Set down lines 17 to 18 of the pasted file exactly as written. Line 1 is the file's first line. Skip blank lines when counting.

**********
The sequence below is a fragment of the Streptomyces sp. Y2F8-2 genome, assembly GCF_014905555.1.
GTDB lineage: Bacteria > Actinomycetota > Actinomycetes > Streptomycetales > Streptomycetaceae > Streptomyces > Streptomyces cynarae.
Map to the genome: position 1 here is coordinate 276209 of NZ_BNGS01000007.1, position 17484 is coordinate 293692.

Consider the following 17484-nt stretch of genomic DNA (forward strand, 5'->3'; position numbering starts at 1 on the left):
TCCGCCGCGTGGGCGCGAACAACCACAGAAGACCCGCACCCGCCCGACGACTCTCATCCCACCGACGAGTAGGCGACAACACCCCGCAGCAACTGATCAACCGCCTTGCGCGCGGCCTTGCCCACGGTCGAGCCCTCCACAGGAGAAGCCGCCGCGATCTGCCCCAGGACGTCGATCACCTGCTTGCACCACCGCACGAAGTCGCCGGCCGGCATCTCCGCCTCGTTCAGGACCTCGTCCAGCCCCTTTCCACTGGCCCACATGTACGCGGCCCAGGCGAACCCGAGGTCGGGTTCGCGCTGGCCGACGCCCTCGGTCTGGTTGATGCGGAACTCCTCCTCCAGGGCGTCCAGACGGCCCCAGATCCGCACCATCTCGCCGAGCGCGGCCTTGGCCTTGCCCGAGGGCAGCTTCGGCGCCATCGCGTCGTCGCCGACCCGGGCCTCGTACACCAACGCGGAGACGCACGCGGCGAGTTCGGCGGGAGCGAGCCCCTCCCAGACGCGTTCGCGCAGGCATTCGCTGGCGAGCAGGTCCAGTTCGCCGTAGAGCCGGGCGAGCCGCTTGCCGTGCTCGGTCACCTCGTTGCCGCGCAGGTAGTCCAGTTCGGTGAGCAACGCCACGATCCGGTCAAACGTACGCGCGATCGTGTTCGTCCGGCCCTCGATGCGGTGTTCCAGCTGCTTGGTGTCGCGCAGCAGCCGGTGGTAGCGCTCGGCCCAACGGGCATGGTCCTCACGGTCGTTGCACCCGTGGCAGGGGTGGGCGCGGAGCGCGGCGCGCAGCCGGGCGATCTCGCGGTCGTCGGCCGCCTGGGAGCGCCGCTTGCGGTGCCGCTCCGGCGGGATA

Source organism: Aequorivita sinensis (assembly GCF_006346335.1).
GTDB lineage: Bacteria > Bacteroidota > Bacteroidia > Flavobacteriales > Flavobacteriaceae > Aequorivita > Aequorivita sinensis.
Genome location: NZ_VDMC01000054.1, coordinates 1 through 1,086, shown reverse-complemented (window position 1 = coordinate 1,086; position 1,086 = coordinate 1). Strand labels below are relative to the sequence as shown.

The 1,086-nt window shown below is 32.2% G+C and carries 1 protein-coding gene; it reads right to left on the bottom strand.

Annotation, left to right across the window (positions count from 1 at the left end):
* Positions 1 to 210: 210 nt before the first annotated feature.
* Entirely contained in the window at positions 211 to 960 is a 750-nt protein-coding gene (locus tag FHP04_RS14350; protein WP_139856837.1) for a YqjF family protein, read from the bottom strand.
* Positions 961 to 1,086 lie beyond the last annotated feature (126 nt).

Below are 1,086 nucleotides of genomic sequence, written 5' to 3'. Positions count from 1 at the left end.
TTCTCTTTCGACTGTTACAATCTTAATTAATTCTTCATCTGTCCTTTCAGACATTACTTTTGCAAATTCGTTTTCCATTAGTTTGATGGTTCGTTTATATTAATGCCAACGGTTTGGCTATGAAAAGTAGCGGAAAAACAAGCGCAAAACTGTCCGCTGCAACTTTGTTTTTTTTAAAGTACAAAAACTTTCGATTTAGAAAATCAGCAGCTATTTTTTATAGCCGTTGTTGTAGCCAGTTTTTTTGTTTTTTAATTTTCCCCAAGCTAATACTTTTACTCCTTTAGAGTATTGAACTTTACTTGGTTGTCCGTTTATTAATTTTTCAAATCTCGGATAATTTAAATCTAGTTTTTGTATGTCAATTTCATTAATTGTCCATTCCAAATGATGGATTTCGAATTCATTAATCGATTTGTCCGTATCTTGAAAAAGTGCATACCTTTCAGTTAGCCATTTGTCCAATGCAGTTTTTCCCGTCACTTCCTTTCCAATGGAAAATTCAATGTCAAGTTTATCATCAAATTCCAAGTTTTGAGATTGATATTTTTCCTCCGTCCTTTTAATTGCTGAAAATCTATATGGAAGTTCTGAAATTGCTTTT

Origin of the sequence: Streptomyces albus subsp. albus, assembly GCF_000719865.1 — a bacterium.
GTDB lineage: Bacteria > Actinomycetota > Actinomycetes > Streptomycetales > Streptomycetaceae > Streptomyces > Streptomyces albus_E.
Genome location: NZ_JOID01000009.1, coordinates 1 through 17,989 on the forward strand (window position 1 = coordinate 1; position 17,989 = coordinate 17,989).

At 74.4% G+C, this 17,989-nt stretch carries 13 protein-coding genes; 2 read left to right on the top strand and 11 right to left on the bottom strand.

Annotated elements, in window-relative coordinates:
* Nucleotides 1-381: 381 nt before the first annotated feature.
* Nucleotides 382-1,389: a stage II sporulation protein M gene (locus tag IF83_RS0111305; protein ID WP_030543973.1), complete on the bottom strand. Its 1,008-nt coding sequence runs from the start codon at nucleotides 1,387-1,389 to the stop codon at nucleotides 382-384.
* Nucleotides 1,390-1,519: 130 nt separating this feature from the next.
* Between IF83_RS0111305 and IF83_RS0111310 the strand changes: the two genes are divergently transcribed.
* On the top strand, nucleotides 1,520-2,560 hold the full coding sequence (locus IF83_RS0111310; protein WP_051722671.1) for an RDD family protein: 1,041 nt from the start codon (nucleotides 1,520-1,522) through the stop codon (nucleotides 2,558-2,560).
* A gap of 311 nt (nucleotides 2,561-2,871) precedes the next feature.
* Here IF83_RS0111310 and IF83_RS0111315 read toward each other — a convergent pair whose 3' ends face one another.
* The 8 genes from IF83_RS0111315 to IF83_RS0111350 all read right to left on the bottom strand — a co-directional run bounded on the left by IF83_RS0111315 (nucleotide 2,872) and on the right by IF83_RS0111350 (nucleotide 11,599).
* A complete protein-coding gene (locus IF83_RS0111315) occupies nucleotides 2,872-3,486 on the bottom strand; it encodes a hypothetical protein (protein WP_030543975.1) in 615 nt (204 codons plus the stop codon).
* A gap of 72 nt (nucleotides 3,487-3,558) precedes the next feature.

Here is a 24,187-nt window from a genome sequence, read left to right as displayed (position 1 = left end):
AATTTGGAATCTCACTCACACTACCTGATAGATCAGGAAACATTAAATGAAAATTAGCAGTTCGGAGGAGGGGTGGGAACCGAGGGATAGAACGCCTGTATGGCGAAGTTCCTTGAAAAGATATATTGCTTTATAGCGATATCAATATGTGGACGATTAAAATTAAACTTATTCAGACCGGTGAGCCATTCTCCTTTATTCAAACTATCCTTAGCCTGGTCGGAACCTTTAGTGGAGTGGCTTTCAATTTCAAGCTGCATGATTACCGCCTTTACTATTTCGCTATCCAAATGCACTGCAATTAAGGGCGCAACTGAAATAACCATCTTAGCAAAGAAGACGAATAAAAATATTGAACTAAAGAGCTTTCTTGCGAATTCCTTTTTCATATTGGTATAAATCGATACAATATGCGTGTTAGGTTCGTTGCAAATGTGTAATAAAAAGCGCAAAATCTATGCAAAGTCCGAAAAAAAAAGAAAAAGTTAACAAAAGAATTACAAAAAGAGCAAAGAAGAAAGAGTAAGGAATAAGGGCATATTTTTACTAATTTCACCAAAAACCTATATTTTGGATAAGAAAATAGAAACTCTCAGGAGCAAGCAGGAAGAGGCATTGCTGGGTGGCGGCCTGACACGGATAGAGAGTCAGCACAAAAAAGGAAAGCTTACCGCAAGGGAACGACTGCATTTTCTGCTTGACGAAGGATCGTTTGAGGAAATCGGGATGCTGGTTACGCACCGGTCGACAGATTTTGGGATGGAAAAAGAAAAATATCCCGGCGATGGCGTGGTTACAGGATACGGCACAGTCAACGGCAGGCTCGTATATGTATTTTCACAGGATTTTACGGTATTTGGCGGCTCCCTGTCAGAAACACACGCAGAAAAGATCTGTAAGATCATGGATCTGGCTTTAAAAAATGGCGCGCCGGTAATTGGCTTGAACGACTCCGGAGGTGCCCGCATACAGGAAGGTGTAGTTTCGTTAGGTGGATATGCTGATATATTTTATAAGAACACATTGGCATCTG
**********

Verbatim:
GTDB lineage: Bacteria > Actinomycetota > Actinomycetes > Streptomycetales > Streptomycetaceae > Streptomyces > Streptomyces albus_E.
Genome location: NZ_JOID01000009.1, coordinates 1 through 17,989 on the forward strand (window position 1 = coordinate 1; position 17,989 = coordinate 17,989).